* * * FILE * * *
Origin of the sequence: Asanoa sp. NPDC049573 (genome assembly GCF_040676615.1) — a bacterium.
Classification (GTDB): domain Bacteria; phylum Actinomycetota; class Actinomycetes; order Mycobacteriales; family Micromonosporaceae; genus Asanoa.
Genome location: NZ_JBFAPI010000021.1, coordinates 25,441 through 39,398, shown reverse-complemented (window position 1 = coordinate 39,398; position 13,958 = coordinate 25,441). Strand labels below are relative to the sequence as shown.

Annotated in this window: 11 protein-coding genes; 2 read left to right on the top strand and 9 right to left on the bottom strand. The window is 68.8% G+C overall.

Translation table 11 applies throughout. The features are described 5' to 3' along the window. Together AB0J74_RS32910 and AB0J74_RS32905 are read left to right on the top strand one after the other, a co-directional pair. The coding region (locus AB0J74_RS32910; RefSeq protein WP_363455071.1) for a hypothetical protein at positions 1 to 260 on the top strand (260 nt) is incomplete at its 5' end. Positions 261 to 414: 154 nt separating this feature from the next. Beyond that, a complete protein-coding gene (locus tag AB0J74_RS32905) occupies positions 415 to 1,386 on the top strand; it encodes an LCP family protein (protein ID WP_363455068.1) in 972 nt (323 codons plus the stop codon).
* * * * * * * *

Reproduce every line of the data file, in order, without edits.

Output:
Origin of the sequence: Asanoa sp. NPDC049573 (genome assembly GCF_040676615.1) — a bacterium.
Classification (GTDB): domain Bacteria; phylum Actinomycetota; class Actinomycetes; order Mycobacteriales; family Micromonosporaceae; genus Asanoa.
Genome location: NZ_JBFAPI010000021.1, coordinates 25,441 through 39,398, shown reverse-complemented (window position 1 = coordinate 39,398; position 13,958 = coordinate 25,441). Strand labels below are relative to the sequence as shown.

Annotated in this window: 11 protein-coding genes; 2 read left to right on the top strand and 9 right to left on the bottom strand. The window is 68.8% G+C overall.

Translation table 11 applies throughout. The features are described 5' to 3' along the window. Together AB0J74_RS32910 and AB0J74_RS32905 are read left to right on the top strand one after the other, a co-directional pair. The coding region (locus AB0J74_RS32910; RefSeq protein WP_363455071.1) for a hypothetical protein at positions 1 to 260 on the top strand (260 nt) is incomplete at its 5' end. Positions 261 to 414: 154 nt separating this feature from the next. Beyond that, a complete protein-coding gene (locus tag AB0J74_RS32905) occupies positions 415 to 1,386 on the top strand; it encodes an LCP family protein (protein ID WP_363455068.1) in 972 nt (323 codons plus the stop codon).